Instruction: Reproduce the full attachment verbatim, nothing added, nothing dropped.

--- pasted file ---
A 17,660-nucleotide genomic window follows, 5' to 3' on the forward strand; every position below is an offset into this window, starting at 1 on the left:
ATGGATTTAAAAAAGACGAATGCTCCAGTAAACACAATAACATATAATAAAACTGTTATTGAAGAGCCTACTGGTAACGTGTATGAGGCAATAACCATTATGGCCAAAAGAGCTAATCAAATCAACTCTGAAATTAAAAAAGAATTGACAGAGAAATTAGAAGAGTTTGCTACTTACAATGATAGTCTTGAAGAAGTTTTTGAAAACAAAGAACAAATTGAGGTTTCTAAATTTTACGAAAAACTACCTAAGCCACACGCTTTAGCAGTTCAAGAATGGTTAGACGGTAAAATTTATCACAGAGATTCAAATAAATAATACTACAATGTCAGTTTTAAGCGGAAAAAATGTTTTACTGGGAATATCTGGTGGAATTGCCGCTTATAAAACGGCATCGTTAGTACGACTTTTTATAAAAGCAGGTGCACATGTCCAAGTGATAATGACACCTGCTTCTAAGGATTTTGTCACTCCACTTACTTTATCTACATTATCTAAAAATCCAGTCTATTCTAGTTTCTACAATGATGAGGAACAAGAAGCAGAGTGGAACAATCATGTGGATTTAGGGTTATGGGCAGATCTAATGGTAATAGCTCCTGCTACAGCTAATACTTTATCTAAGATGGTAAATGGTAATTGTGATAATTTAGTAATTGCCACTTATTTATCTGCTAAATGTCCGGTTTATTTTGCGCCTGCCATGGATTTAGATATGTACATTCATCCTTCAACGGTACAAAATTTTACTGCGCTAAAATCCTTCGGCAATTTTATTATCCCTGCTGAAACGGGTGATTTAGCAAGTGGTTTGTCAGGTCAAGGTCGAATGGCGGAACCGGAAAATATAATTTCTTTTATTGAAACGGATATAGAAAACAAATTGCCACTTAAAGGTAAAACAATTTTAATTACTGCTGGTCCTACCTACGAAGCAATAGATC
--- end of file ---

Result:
A 17,660-nucleotide genomic window follows, 5' to 3' on the forward strand; every position below is an offset into this window, starting at 1 on the left:
ATGGATTTAAAAAAGACGAATGCTCCAGTAAACACAATAACATATAATAAAACTGTTATTGAAGAGCCTACTGGTAACGTGTATGAGGCAATAACCATTATGGCCAAAAGAGCTAATCAAATCAACTCTGAAATTAAAAAAGAATTGACAGAGAAATTAGAAGAGTTTGCTACTTACAATGATAGTCTTGAAGAAGTTTTTGAAAACAAAGAACAAATTGAGGTTTCTAAATTTTACGAAAAACTACCTAAGCCACACGCTTTAGCAGTTCAAGAATGGTTAGACGGTAAAATTTATCACAGAGATTCAAATAAATAATACTACAATGTCAGTTTTAAGCGGAAAAAATGTTTTACTGGGAATATCTGGTGGAATTGCCGCTTATAAAACGGCATCGTTAGTACGACTTTTTATAAAAGCAGGTGCACATGTCCAAGTGATAATGACACCTGCTTCTAAGGATTTTGTCACTCCACTTACTTTATCTACATTATCTAAAAATCCAGTCTATTCTAGTTTCTACAATGATGAGGAACAAGAAGCAGAGTGGAACAATCATGTGGATTTAGGGTTATGGGCAGATCTAATGGTAATAGCTCCTGCTACAGCTAATACTTTATCTAAGATGGTAAATGGTAATTGTGATAATTTAGTAATTGCCACTTATTTATCTGCTAAATGTCCGGTTTATTTTGCGCCTGCCATGGATTTAGATATGTACATTCATCCTTCAACGGTACAAAATTTTACTGCGCTAAAATCCTTCGGCAATTTTATTATCCCTGCTGAAACGGGTGATTTAGCAAGTGGTTTGTCAGGTCAAGGTCGAATGGCGGAACCGGAAAATATAATTTCTTTTATTGAAACGGATATAGAAAACAAATTGCCACTTAAAGGTAAAACAATTTTAATTACTGCTGGTCCTACCTACGAAGCAATAGATC